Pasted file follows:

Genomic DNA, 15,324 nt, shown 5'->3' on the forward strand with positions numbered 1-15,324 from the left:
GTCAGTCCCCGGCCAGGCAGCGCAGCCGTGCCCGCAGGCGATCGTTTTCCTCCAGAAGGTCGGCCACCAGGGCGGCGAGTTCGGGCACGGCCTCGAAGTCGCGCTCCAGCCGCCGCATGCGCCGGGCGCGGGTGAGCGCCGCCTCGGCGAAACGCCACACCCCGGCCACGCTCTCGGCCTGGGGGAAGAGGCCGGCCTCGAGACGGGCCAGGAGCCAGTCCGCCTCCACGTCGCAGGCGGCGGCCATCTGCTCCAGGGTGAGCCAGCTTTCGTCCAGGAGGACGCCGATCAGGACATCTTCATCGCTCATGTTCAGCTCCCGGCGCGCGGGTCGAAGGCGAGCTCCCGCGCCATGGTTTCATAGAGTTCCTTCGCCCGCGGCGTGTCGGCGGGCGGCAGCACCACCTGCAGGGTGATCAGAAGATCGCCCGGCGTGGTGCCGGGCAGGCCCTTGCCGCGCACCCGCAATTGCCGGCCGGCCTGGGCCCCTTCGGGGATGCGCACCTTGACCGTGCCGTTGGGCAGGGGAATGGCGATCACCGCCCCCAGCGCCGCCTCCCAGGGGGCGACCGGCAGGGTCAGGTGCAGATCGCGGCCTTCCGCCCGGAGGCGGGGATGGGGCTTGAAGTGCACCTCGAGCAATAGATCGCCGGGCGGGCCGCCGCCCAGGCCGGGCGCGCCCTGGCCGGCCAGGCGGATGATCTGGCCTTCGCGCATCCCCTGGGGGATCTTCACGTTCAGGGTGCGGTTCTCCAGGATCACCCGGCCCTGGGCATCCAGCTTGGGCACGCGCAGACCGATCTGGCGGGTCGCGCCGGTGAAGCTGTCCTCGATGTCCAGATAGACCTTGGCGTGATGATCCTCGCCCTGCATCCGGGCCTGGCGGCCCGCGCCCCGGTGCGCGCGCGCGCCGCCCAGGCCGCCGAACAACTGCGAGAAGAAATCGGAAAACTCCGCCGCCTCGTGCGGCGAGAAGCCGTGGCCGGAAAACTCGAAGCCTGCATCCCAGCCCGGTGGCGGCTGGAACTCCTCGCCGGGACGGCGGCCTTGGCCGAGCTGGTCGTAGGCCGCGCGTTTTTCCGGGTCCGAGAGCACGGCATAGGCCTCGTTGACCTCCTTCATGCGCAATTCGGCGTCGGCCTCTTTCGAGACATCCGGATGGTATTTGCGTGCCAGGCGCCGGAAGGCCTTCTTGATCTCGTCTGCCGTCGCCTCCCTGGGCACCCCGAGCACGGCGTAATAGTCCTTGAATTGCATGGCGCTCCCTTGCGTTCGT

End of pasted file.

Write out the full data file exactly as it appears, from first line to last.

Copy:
Genomic DNA, 15,324 nt, shown 5'->3' on the forward strand with positions numbered 1-15,324 from the left:
GTCAGTCCCCGGCCAGGCAGCGCAGCCGTGCCCGCAGGCGATCGTTTTCCTCCAGAAGGTCGGCCACCAGGGCGGCGAGTTCGGGCACGGCCTCGAAGTCGCGCTCCAGCCGCCGCATGCGCCGGGCGCGGGTGAGCGCCGCCTCGGCGAAACGCCACACCCCGGCCACGCTCTCGGCCTGGGGGAAGAGGCCGGCCTCGAGACGGGCCAGGAGCCAGTCCGCCTCCACGTCGCAGGCGGCGGCCATCTGCTCCAGGGTGAGCCAGCTTTCGTCCAGGAGGACGCCGATCAGGACATCTTCATCGCTCATGTTCAGCTCCCGGCGCGCGGGTCGAAGGCGAGCTCCCGCGCCATGGTTTCATAGAGTTCCTTCGCCCGCGGCGTGTCGGCGGGCGGCAGCACCACCTGCAGGGTGATCAGAAGATCGCCCGGCGTGGTGCCGGGCAGGCCCTTGCCGCGCACCCGCAATTGCCGGCCGGCCTGGGCCCCTTCGGGGATGCGCACCTTGACCGTGCCGTTGGGCAGGGGAATGGCGATCACCGCCCCCAGCGCCGCCTCCCAGGGGGCGACCGGCAGGGTCAGGTGCAGATCGCGGCCTTCCGCCCGGAGGCGGGGATGGGGCTTGAAGTGCACCTCGAGCAATAGATCGCCGGGCGGGCCGCCGCCCAGGCCGGGCGCGCCCTGGCCGGCCAGGCGGATGATCTGGCCTTCGCGCATCCCCTGGGGGATCTTCACGTTCAGGGTGCGGTTCTCCAGGATCACCCGGCCCTGGGCATCCAGCTTGGGCACGCGCAGACCGATCTGGCGGGTCGCGCCGGTGAAGCTGTCCTCGATGTCCAGATAGACCTTGGCGTGATGATCCTCGCCCTGCATCCGGGCCTGGCGGCCCGCGCCCCGGTGCGCGCGCGCGCCGCCCAGGCCGCCGAACAACTGCGAGAAGAAATCGGAAAACTCCGCCGCCTCGTGCGGCGAGAAGCCGTGGCCGGAAAACTCGAAGCCTGCATCCCAGCCCGGTGGCGGCTGGAACTCCTCGCCGGGACGGCGGCCTTGGCCGAGCTGGTCGTAGGCCGCGCGTTTTTCCGGGTCCGAGAGCACGGCATAGGCCTCGTTGACCTCCTTCATGCGCAATTCGGCGTCGGCCTCTTTCGAGACATCCGGATGGTATTTGCGTGCCAGGCGCCGGAAGGCCTTCTTGATCTCGTCTGCCGTCGCCTCCCTGGGCACCCCGAGCACGGCGTAATAGTCCTTGAATTGCATGGCGCTCCCTTGCGTTCGT